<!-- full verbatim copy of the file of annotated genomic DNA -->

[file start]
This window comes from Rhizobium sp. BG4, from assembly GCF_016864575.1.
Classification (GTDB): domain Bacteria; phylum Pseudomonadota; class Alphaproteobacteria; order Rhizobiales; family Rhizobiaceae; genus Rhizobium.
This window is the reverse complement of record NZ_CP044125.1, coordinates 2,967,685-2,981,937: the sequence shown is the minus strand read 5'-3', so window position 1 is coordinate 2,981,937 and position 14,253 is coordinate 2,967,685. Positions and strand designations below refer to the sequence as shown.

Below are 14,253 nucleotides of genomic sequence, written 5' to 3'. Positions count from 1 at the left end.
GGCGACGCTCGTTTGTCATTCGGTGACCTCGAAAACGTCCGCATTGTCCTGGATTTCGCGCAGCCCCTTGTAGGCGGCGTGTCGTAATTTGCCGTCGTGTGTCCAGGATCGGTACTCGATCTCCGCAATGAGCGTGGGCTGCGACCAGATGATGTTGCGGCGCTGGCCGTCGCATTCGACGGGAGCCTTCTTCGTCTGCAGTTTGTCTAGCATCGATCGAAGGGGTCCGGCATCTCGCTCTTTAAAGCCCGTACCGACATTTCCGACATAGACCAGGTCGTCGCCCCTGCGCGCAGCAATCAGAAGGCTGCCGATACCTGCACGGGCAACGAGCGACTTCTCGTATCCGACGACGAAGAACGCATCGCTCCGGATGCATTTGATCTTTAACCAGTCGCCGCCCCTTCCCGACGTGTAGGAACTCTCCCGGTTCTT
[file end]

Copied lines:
This window comes from Rhizobium sp. BG4, from assembly GCF_016864575.1.
Classification (GTDB): domain Bacteria; phylum Pseudomonadota; class Alphaproteobacteria; order Rhizobiales; family Rhizobiaceae; genus Rhizobium.
This window is the reverse complement of record NZ_CP044125.1, coordinates 2,967,685-2,981,937: the sequence shown is the minus strand read 5'-3', so window position 1 is coordinate 2,981,937 and position 14,253 is coordinate 2,967,685. Positions and strand designations below refer to the sequence as shown.

Below are 14,253 nucleotides of genomic sequence, written 5' to 3'. Positions count from 1 at the left end.
GGCGACGCTCGTTTGTCATTCGGTGACCTCGAAAACGTCCGCATTGTCCTGGATTTCGCGCAGCCCCTTGTAGGCGGCGTGTCGTAATTTGCCGTCGTGTGTCCAGGATCGGTACTCGATCTCCGCAATGAGCGTGGGCTGCGACCAGATGATGTTGCGGCGCTGGCCGTCGCATTCGACGGGAGCCTTCTTCGTCTGCAGTTTGTCTAGCATCGATCGAAGGGGTCCGGCATCTCGCTCTTTAAAGCCCGTACCGACATTTCCGACATAGACCAGGTCGTCGCCCCTGCGCGCAGCAATCAGAAGGCTGCCGATACCTGCACGGGCAACGAGCGACTTCTCGTATCCGACGACGAAGAACGCATCGCTCCGGATGCATTTGATCTTTAACCAGTCGCCGCCCCTTCCCGACGTGTAGGAACTCTCCCGGTTCTT